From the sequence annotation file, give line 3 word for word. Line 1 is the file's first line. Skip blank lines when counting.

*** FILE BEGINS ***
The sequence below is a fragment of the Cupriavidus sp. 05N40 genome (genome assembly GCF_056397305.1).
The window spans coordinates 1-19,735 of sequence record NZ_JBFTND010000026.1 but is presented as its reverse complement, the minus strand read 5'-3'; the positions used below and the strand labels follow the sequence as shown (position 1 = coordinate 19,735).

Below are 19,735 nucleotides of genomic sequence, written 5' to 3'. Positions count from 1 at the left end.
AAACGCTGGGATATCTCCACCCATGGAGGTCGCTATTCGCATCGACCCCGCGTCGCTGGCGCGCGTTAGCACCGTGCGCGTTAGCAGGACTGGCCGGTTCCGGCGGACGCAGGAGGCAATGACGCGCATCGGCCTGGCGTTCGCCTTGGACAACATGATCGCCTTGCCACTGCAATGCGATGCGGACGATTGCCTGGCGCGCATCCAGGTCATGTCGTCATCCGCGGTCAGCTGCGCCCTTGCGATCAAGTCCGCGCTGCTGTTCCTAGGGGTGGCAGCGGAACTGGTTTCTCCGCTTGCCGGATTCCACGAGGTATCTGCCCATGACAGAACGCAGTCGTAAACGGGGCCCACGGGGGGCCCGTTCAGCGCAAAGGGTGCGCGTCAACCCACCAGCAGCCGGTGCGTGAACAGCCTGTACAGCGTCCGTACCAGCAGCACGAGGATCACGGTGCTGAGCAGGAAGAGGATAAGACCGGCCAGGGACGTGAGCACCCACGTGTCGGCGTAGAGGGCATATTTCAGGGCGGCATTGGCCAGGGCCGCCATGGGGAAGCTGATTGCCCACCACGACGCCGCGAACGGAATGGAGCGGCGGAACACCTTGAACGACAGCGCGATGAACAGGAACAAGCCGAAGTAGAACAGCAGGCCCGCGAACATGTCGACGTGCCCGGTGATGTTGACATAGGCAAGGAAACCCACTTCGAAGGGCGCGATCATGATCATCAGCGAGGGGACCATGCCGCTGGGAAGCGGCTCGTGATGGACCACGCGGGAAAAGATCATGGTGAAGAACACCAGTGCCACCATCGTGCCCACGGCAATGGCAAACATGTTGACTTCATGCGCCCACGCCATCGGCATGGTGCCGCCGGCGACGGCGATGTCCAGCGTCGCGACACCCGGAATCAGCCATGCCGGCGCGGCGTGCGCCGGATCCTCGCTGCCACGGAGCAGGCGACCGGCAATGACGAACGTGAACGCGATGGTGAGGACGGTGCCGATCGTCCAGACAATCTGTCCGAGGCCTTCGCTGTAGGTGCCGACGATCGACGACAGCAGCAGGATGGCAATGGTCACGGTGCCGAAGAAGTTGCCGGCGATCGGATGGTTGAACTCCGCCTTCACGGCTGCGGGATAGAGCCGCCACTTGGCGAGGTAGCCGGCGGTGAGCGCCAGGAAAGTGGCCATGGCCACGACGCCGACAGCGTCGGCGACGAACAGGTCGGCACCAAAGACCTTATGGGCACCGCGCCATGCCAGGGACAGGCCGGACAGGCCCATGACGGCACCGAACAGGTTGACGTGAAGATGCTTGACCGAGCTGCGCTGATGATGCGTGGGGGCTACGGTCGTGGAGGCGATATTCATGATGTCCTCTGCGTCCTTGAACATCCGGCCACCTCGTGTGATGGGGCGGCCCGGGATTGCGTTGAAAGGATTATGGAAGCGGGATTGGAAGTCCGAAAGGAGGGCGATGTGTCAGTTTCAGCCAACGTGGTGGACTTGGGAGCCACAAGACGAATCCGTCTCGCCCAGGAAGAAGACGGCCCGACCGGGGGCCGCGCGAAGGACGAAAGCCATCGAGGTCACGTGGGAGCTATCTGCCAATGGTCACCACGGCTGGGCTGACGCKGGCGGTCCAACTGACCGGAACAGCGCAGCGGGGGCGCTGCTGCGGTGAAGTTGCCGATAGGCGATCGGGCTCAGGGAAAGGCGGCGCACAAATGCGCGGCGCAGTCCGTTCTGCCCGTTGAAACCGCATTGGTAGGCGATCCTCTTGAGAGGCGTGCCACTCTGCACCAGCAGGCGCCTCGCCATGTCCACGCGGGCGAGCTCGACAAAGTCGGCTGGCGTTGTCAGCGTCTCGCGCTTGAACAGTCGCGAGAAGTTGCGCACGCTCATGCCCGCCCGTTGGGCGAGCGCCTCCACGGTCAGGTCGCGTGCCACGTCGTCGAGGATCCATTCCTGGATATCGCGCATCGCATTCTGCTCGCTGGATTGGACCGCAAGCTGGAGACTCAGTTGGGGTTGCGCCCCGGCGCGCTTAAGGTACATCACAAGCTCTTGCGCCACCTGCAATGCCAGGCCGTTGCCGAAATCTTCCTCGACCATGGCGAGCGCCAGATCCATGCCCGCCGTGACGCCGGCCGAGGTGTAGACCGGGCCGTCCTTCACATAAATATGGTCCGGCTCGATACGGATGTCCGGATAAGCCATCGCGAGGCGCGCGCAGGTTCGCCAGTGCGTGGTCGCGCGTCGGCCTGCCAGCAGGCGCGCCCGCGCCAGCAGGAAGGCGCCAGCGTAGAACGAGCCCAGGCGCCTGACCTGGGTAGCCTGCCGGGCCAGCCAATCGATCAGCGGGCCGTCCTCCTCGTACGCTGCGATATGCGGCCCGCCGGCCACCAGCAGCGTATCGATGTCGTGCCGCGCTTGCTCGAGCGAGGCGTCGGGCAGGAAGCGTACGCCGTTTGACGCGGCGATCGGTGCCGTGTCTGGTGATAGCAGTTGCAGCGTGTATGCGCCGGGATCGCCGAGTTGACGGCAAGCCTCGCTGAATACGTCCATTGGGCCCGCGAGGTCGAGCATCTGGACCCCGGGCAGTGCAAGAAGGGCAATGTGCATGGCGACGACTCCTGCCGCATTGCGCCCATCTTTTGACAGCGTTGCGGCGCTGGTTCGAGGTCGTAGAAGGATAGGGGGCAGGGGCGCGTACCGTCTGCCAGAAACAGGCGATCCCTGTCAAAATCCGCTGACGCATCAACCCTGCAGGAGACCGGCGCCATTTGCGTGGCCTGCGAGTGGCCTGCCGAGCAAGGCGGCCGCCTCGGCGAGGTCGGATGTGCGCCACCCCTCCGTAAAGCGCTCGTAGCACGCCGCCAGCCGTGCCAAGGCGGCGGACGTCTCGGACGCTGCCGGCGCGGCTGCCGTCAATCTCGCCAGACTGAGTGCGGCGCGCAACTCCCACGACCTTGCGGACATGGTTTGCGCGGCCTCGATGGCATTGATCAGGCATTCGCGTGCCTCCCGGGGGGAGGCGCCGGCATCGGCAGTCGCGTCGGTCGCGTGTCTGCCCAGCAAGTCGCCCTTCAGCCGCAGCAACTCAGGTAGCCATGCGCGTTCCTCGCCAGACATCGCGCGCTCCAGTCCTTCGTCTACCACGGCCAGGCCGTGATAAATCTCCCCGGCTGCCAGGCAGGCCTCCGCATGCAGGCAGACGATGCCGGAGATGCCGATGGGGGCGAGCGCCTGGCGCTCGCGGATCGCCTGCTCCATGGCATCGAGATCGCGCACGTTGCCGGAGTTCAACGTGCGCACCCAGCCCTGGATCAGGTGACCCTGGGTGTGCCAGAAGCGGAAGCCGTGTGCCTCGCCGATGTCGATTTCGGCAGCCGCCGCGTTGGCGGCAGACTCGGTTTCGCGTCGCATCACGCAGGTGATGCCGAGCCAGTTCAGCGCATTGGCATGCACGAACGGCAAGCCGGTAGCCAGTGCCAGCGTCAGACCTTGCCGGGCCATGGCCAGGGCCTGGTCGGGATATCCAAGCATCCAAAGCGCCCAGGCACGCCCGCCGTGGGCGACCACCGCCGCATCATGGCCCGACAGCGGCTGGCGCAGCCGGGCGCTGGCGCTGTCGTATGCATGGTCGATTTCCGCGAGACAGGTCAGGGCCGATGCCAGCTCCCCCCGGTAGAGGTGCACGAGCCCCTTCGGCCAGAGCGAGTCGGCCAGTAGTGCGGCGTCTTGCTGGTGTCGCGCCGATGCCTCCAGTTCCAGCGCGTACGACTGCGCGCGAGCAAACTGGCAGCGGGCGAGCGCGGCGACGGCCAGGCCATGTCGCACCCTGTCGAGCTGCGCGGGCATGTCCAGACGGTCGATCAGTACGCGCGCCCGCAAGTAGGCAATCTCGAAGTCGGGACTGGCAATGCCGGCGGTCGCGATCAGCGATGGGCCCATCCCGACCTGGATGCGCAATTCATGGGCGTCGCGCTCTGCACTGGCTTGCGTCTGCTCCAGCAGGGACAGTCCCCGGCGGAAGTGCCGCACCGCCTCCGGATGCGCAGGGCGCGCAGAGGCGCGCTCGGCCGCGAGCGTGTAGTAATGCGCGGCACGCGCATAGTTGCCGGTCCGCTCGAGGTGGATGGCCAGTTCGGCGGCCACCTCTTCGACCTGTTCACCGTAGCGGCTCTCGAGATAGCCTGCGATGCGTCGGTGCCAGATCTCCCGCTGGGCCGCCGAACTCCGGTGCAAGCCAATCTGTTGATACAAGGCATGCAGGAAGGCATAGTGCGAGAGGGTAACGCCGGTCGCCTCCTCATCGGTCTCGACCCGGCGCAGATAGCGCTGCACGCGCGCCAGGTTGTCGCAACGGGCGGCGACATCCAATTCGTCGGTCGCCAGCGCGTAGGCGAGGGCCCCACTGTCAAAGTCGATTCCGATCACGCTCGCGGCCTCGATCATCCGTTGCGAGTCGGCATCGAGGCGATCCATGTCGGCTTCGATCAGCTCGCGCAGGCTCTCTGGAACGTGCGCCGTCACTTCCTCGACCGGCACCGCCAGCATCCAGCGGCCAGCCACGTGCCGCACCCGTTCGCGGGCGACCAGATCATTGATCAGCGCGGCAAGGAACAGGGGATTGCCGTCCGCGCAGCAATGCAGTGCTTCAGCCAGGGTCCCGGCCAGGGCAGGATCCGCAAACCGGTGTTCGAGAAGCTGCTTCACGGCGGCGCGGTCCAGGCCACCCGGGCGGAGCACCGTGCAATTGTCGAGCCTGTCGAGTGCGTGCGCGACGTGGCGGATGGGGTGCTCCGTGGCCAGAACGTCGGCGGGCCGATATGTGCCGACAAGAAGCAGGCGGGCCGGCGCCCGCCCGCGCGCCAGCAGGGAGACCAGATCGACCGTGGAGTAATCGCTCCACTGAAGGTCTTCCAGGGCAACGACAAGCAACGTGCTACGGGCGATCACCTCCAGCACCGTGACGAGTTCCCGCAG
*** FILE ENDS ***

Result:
Below are 19,735 nucleotides of genomic sequence, written 5' to 3'. Positions count from 1 at the left end.